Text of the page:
Five evaluated the use of emtricitabine/tenofovir [11],[14],[20],[23],[29] and one the use of tenofovir alone [25]. 

Five trials evaluated against placebo [11],[14],[23],[25],[29] and three against a non-treatment group [14],[20],[25]. 

Five used PrEP on a daily basis [11],[14],[20],[25],[29] and one intermittently, before and after having sex [23]. 

One trial used behavioral therapy as a co-intervention [14] and one trial was pragmatic and open-label [20]. 

One trial included a small group of women [29], but since the vast majority of the participants were men who had sex with men, it was included in the analysis.

What types of outcomes
were measured

The main outcomes analyzed were the rate of HIV infection and adverse effects. Qualitatively analyzed outcomes included changes in risk behaviors, mainly condom use objectified by interviews [14],[25] or indirectly by incidence of other sexually transmitted diseases [20].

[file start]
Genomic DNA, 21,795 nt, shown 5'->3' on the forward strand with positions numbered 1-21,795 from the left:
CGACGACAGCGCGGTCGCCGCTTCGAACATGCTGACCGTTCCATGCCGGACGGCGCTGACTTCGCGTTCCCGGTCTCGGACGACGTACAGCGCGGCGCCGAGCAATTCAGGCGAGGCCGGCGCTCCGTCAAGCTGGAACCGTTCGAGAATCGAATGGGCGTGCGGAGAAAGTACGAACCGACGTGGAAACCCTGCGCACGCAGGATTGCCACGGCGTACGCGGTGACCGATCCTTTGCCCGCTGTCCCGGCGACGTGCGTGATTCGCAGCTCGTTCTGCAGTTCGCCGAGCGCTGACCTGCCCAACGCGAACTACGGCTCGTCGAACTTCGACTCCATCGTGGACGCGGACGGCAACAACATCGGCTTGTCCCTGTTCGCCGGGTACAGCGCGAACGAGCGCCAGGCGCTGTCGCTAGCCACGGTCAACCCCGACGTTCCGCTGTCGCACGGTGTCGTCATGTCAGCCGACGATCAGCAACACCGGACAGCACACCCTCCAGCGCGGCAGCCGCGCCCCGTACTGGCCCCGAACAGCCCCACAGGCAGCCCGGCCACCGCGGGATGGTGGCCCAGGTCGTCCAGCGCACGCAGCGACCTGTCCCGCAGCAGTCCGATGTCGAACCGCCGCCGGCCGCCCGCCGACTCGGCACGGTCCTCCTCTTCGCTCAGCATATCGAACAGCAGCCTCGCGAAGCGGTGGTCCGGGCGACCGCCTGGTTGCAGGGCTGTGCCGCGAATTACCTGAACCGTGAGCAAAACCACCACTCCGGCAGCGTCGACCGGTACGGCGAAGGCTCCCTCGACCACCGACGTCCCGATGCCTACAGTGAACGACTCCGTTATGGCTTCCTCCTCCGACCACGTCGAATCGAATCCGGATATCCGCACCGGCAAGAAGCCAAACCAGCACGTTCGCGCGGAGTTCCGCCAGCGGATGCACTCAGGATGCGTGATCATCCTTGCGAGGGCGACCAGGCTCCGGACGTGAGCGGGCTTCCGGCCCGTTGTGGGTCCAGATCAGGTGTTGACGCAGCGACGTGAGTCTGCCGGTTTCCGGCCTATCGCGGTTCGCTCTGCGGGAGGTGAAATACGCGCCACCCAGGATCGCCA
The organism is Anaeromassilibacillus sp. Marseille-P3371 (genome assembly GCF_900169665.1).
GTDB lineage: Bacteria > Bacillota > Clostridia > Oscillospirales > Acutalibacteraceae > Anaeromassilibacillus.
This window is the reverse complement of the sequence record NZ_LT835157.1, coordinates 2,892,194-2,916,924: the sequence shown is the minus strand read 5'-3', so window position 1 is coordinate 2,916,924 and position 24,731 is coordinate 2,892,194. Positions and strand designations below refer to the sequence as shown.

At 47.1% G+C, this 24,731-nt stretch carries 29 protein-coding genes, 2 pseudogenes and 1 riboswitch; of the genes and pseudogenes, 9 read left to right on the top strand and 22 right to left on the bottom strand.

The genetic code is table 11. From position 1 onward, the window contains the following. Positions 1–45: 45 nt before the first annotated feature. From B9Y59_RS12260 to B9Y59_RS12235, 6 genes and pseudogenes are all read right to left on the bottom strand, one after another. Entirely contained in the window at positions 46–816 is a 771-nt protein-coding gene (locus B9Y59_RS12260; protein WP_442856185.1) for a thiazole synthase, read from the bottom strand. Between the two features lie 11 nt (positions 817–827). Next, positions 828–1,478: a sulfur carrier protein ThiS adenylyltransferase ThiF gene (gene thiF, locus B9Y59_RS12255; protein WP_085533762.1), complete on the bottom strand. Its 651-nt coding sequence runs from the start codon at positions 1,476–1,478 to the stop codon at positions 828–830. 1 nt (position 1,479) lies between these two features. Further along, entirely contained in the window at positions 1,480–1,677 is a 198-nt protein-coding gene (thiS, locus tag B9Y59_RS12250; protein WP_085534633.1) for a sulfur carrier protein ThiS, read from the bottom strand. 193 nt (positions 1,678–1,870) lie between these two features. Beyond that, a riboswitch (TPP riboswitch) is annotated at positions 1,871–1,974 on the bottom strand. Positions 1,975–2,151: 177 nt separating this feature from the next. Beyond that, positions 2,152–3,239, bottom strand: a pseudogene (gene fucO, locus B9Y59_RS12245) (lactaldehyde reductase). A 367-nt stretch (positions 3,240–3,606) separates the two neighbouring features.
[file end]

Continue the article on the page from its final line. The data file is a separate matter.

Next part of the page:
The average follow-up of the trials was 15 months, with a range between 4 and 33 months.

* The information about primary studies is extracted from the systematic reviews identified, unless otherwise specified.

Summary of Findings

The information on the effects of oral PrEP in men who have sex with men is based on six trials [11],[14],[20],[23],[25],[29] which included 3974 patients.

It was not possible to extract enough information from the reviews identified to reconstruct the meta-analysis of HIV incidence. Therefore, the information presented is based on the results of the meta-analysis of a systematic review [1] that is based on four trials [11],[23],[25],[29] that included 3371 patients.

The information on adverse events is based on three trials [11],[14],[25] whose data were reusable from systematic reviews and included 2957 patients. The information on changes in condom use is based on three trials [14],[20],[25] that compared against no treatment, whose data were described qualitatively in the systematic reviews and included 1003 patients.

The summary of findings is as follows: